“Be open to hearing what your child is saying,” Phillips said. “Because one of the things I know is that when a youth is yelling at me, that's the most important moment to actually listen. They are so invigorated, energetic and loud to communicate something to me. And so in the moments of parenting, where I think our parents may be like, ‘Please don't yell at me,’ that is the moment where I'm like, ‘This is your breakthrough.’ And if you can stay calm and hear what they're saying, they may be for the first time, fully expressing in a very loud way, what they need from you. And if you can’t provide it, the second thing I would say to a parent is: Be not afraid of people like ourselves who want to support you. Because there are a lot of reunification based services. And when you have that our goal is to say, ‘I may hold something that your daughter or son can't hear from you. And if you welcome me in not to be a part of your family, but to walk alongside your guys’ journey, you can still get that message across.’ And that's one of my favorite conversations to have with youth and parents, if I get the chance. You know, ‘Hey, if I told you what you're doing on your cell phone, may be inappropriate or unsafe, why are you listening to me when I know mom said that to you a day ago, and that's why you're here with me, because you were really upset, she said it to you.’ And so being able to let down that ego a little bit and say there are other people in this in this field in our community that can help raise your child, I truly think that it takes a village and a community to raise our children. And so if we do open ourselves up to all the different ways, I mean, that is why school for me is so powerful is because you know that those teachers there are also holding a part of parenting for your child. And so I love making sure that our youth are in school. And so just open up your lens a little bit to see if there is a struggle see if there's another person that could meet the need to build a team of support around your children or your child so that they don't feel like they have to go find a new family.”

Kelly Diane Galloway

For almost two months, one woman walked 902 miles to raise awareness about human trafficking. She stopped in Albany, New York before finishing the trek June 19th.

“The FreeTHEM Walk,” follows the route of The Underground Railroad from Lynchburg, Virginia to Buffalo, New York – because Kelly Diane Galloway says human trafficking is modern day slavery. By the time Galloway reached Albany, she had walked 607 miles.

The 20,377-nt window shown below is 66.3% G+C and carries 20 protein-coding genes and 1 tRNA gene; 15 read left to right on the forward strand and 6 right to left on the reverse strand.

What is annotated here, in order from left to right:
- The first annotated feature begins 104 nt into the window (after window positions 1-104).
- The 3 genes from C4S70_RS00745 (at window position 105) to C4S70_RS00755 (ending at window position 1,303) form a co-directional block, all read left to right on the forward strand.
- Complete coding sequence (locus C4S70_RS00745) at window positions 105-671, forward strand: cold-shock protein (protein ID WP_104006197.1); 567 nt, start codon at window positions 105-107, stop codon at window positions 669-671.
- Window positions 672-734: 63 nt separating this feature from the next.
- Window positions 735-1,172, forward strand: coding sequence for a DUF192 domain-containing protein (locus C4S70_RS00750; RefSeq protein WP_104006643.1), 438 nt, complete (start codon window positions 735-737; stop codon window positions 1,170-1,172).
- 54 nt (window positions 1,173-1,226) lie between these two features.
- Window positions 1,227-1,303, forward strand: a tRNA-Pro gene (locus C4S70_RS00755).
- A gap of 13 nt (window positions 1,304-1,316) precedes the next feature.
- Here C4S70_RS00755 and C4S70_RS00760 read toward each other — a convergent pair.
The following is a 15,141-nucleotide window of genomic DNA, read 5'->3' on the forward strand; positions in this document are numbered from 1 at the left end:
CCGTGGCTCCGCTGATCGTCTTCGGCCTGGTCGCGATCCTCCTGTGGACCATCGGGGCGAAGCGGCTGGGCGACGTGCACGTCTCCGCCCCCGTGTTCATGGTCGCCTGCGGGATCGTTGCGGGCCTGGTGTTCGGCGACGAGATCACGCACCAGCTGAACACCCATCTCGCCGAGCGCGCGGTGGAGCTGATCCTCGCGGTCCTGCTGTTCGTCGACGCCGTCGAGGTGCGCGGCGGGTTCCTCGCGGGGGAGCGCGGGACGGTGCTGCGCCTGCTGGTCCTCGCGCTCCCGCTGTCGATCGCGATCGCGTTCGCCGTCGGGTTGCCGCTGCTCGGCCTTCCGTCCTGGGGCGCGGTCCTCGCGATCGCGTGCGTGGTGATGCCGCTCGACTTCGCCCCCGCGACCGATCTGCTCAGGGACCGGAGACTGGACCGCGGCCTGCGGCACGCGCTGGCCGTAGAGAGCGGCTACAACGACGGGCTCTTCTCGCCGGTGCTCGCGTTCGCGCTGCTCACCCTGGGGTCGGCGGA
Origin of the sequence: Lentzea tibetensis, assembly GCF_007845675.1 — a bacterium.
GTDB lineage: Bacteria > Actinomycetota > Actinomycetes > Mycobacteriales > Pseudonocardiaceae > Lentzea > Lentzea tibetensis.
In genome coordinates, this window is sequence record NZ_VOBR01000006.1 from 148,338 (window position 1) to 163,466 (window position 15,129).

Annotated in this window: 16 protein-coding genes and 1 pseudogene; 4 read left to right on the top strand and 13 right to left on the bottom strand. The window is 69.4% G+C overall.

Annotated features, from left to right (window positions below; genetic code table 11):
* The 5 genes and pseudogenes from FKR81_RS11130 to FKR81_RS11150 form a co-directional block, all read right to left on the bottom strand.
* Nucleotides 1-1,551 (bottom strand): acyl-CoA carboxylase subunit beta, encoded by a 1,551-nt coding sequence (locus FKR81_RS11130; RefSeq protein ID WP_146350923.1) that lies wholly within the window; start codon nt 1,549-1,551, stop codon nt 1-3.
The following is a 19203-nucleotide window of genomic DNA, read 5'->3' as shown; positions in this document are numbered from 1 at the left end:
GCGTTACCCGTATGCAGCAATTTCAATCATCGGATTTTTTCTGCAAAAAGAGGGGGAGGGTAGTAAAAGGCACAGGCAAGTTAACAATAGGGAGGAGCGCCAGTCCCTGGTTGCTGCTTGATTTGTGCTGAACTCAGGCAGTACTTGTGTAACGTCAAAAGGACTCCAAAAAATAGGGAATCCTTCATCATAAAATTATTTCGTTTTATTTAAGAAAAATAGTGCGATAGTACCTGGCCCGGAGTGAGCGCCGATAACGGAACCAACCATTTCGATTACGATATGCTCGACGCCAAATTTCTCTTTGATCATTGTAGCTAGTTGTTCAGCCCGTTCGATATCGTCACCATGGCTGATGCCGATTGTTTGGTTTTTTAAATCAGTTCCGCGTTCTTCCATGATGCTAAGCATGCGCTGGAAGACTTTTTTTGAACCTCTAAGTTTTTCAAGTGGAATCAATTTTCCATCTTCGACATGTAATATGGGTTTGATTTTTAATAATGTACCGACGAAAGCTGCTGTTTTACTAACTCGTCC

“Human trafficking today still affects over 40.3 million people worldwide and it is a $150 billion dollar business,” Galloway said. “Slavery still exists. People are still being bought and sold for sex people are still being bought and sold for labor people are still being bought and sold for medical experimentation, people are still being bought and sold for entertainment.” 

Galloway says most people don’t starting caring about the problem until they’re affected personally.

“You hear the stories about those young girls who can never escape -- who feel like they can never escape what happened to them because there's videos and pictures of them floating all around the internet -- are you moved yet,” Galloway said. “Or are you gonna wait until what happens to your child or to your neighbor's child.”

“The FreeTHEM Walk” also included stops in Richmond, Philadelphia, and New York City. 

Galloway says she hopes her journey educates others about human trafficking and lends hope for victims of exploitation. 

“We're going to end in Buffalo, New York,” Galloway said. “And we're going to get there on June 19.”

Galloway says traffickers are really good at making young women feel that they are alone with no options.

“They're trained manipulators,” Galloway said. “And they try to make you feel like you're by yourself. And the truth is you're not you have a plethora you have an army of people willing to help you.”

Land Of The Free

According to the State Department’s 2021 “Trafficking in Persons Report,” the COVID-19 pandemic increased the number of people trafficked as governments across the world diverted resources toward the pandemic.

The report found that in the United States, landlords often forced their tenants to have sex with them when the tenant could not pay rent. And as schools shifted to remote learning during the pandemic, online recruitment and grooming increased as children spent more time online.

The State Department’s top recommendation for the last five years has been for law enforcement to investigate labor trafficking. The report says, “The government continued to not mandate human trafficking screening for all foreign national adults in immigration detention or custody. Officials prosecuted fewer cases for the third year in a row and secured convictions against fewer traffickers for the second year in a row. Advocates continued to report concerns that trafficking survivors were held in immigration detention, and survivors continued to be arrested for the unlawful acts traffickers compelled them to commit.”